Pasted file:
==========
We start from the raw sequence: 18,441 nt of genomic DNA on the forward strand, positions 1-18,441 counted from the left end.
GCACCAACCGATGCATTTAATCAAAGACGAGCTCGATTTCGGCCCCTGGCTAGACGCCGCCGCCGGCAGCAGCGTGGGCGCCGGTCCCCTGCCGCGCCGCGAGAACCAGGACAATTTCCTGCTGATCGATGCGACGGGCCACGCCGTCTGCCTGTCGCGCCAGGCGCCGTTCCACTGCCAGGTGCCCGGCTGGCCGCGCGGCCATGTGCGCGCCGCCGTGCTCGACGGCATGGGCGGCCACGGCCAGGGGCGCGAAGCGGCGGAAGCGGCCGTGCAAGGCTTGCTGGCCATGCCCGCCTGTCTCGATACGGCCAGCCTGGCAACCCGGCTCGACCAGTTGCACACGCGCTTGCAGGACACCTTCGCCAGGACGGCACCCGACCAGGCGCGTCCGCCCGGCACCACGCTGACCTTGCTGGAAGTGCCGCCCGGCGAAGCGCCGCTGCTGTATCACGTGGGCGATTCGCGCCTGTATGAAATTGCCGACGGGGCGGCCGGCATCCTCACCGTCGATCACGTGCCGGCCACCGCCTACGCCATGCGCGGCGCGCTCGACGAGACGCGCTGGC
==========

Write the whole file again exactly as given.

We start from the raw sequence: 18,441 nt of genomic DNA on the forward strand, positions 1-18,441 counted from the left end.
GCACCAACCGATGCATTTAATCAAAGACGAGCTCGATTTCGGCCCCTGGCTAGACGCCGCCGCCGGCAGCAGCGTGGGCGCCGGTCCCCTGCCGCGCCGCGAGAACCAGGACAATTTCCTGCTGATCGATGCGACGGGCCACGCCGTCTGCCTGTCGCGCCAGGCGCCGTTCCACTGCCAGGTGCCCGGCTGGCCGCGCGGCCATGTGCGCGCCGCCGTGCTCGACGGCATGGGCGGCCACGGCCAGGGGCGCGAAGCGGCGGAAGCGGCCGTGCAAGGCTTGCTGGCCATGCCCGCCTGTCTCGATACGGCCAGCCTGGCAACCCGGCTCGACCAGTTGCACACGCGCTTGCAGGACACCTTCGCCAGGACGGCACCCGACCAGGCGCGTCCGCCCGGCACCACGCTGACCTTGCTGGAAGTGCCGCCCGGCGAAGCGCCGCTGCTGTATCACGTGGGCGATTCGCGCCTGTATGAAATTGCCGACGGGGCGGCCGGCATCCTCACCGTCGATCACGTGCCGGCCACCGCCTACGCCATGCGCGGCGCGCTCGACGAGACGCGCTGGC